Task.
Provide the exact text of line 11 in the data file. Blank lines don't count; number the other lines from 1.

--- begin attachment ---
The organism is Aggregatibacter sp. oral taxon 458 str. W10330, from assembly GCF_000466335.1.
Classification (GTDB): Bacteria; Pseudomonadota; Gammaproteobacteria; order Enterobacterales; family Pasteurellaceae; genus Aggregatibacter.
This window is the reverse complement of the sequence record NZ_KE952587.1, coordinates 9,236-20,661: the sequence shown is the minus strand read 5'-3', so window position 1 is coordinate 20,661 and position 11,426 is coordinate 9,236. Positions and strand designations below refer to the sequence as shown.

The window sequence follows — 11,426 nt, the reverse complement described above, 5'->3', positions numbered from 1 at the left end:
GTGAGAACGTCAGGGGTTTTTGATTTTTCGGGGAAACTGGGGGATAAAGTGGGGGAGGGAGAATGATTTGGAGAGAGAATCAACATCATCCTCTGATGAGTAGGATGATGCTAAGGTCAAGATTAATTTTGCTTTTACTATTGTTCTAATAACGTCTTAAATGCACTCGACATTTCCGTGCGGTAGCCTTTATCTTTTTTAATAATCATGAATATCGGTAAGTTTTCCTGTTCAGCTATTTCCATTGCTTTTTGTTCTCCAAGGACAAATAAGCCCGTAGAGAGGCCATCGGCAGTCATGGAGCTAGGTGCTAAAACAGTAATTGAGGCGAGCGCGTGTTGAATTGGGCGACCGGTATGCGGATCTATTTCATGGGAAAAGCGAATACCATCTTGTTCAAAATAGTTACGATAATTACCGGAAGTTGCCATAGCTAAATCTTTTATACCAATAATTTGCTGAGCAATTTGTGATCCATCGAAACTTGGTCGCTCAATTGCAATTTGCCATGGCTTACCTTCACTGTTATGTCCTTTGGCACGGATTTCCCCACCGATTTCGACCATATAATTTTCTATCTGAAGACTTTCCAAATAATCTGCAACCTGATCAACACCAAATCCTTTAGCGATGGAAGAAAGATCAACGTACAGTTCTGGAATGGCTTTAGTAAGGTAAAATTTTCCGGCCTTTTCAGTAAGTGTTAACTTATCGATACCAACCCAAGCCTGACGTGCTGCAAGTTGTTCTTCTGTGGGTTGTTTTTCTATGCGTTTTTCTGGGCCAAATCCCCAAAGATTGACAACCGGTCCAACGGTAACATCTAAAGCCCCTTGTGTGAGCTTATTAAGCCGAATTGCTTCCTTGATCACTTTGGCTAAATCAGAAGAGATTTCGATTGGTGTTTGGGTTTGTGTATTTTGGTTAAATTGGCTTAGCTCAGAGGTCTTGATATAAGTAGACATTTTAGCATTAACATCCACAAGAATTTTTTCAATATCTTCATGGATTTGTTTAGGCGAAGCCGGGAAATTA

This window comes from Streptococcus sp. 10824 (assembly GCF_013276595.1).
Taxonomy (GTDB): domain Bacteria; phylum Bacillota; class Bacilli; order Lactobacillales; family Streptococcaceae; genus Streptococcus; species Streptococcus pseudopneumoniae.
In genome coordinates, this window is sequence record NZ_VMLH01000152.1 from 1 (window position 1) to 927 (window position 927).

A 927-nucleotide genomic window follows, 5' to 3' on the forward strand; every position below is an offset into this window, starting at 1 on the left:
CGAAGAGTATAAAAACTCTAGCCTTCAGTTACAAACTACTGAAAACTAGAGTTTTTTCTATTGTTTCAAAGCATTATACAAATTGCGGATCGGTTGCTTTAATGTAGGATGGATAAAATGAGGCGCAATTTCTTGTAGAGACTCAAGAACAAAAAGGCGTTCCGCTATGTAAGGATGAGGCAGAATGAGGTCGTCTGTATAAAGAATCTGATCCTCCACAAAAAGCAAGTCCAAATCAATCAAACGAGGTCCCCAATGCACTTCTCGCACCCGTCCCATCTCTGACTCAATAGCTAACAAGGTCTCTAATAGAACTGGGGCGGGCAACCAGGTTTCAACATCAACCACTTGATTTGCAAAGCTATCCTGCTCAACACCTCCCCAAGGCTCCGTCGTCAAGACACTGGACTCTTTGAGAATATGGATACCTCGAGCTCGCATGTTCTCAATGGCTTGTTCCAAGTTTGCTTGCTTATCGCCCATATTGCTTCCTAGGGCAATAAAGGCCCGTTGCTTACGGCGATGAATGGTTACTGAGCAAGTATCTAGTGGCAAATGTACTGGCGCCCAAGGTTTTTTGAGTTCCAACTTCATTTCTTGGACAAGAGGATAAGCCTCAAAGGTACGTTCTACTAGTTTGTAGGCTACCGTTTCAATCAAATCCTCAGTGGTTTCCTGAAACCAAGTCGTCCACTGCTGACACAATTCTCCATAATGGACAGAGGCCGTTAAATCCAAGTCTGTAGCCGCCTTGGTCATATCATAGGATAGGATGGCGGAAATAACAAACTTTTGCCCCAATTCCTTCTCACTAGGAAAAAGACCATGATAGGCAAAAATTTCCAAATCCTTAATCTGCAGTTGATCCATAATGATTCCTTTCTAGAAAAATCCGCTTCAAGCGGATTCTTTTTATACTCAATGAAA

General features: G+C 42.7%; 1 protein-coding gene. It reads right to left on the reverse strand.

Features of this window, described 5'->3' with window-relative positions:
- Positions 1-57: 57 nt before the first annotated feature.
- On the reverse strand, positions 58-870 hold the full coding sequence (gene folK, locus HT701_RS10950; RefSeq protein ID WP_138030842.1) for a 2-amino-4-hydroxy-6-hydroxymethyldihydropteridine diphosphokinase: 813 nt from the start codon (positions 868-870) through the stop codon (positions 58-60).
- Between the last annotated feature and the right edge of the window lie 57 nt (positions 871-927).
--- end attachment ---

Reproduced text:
General features: G+C 42.7%; 1 protein-coding gene. It reads right to left on the reverse strand.